Monday, January 31, 2011

A Man Without Words / Susan Schaller / 199 pp.

I cannot give enough praise for A Man Without Words. To understand this book, one must first know that American Sign Language (ASL) is a foreign and fully-formed language, separate from spoken English.

Susan worked part time as an ASL interpreter, and the book starts with her work in a class for deaf adults who have been exposed to very little language. One woman had been kept on a farm all her life and only knew a few signs, and one man “was misdiagnosed as a baby and lived forty years with mentally retarded people until someone discovered he was deaf and had normal intelligence” (30).

Susan connects with Ildefonso, a twenty-seven year old deaf illegal immigrant, who has no language. He is languageless. Susan struggles to get him to understand that objects have names and that communication with others is possible. Through elaborate miming, his breakthrough finally comes with the word “cat.”

“Suddenly he sat up, straight and rigid, his head back and his chin pointing forward. The whites of his eyes expanded as if in terror. . . . His head turned to his left and very gradually back to his right. Slowly at first, then hungrily he took in everything as though he had never seen anything before . . . He slapped both hands flat on the table, demanding a response. . . . My face was wet with tears, but I obediently followed his pointing fingers and hands, signing, 'door,' 'clock,' 'chair.' But as suddenly as he had asked for names, he turned pale, collapsed, and wept. . . . He had entered the universe of humanity, discovered the communication of minds. He now knew that he and a cat and a table all had names, and the fruit of his knowledge had opened his eyes to evil. He could see the prison where he had existed years alone, shut out of the human race for twenty-seven years” (44-45).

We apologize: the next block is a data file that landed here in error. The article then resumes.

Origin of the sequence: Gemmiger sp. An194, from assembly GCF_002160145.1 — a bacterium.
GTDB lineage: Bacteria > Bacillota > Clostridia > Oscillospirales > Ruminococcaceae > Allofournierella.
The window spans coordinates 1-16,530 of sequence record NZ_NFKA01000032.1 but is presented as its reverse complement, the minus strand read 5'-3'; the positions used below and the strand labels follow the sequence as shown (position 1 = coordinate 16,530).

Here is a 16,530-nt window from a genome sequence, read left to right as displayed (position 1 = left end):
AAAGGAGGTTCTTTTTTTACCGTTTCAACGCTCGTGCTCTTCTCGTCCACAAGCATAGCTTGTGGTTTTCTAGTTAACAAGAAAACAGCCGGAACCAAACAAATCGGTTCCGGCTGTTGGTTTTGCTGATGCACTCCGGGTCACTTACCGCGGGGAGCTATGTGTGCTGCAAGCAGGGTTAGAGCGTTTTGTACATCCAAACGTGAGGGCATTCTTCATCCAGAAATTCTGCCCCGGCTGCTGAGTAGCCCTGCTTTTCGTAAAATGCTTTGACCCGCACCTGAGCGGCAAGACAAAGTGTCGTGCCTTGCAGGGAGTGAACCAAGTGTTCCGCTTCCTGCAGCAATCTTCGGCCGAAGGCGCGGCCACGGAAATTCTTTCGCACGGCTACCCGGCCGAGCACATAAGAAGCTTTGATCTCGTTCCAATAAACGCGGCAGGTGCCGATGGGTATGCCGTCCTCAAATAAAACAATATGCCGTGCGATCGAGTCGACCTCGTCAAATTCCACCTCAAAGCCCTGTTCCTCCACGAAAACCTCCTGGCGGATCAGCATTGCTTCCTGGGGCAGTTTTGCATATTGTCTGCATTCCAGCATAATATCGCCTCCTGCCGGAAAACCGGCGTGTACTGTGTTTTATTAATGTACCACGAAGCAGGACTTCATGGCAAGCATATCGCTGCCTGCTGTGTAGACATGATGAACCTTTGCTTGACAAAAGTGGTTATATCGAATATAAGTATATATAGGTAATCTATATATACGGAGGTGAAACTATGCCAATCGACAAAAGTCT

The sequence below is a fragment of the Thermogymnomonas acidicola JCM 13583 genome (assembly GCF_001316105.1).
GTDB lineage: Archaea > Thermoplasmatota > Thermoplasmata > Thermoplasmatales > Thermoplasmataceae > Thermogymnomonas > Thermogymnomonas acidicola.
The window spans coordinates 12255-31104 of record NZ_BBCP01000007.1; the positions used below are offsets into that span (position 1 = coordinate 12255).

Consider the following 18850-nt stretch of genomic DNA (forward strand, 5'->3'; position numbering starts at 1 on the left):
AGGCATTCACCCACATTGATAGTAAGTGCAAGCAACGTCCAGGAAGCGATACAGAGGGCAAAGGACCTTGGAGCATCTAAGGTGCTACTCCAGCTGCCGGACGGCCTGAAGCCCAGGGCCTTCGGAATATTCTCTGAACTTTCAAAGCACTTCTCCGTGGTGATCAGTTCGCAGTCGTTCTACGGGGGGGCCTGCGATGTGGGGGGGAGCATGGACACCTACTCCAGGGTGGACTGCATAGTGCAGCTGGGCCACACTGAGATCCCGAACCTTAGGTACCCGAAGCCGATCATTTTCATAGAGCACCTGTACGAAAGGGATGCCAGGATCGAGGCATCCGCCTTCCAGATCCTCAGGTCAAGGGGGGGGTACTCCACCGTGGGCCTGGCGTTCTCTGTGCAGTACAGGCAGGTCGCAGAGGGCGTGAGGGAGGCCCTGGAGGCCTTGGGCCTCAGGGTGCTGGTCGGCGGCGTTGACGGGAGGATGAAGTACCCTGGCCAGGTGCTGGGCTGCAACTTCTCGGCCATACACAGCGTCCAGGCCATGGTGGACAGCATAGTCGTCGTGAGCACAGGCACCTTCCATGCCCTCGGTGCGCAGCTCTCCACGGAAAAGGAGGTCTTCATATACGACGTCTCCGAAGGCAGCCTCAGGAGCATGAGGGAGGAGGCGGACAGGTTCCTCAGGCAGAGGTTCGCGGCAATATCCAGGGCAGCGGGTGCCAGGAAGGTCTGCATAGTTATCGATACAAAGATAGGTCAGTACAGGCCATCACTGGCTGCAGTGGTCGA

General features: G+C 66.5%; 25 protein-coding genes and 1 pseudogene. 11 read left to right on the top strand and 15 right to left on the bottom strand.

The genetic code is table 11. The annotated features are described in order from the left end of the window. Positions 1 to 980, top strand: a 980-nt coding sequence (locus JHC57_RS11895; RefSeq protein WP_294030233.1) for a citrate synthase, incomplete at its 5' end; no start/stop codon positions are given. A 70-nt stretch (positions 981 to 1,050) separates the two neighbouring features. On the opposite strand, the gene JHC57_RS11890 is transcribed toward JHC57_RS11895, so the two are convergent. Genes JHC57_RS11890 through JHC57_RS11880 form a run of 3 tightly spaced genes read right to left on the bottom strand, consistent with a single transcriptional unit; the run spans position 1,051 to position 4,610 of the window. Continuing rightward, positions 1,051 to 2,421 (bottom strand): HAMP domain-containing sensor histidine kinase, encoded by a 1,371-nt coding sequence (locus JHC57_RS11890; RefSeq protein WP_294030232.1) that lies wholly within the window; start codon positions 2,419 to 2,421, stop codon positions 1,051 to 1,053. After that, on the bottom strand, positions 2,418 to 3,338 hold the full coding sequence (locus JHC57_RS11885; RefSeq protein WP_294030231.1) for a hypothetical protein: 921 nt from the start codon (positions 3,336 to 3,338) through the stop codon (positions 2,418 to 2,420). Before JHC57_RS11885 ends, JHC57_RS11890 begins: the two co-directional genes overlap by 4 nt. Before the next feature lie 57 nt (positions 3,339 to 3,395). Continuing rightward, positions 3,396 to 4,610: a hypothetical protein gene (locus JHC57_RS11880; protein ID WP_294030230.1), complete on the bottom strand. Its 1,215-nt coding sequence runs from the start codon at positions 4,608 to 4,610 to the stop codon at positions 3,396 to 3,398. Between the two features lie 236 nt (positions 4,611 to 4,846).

Susan ties Ildefonso's lack of language in with many other deaf people without language, often raised in poverty and isolation by hearing parents. Despite the academic world's belief that adults without language are rare and unteachable, Susan finds many such individuals. She also discusses her experiences with a group of deaf illegal immigrants who only communicate with each other in mime, having only about a dozen common signs. She also ties in the “wild children” - children who were raised in isolation, like the boy who was raised in a dark room until he was seventeen. A common theme is deaf people's vulnerability to prejudice and perceptions of mental inferiority.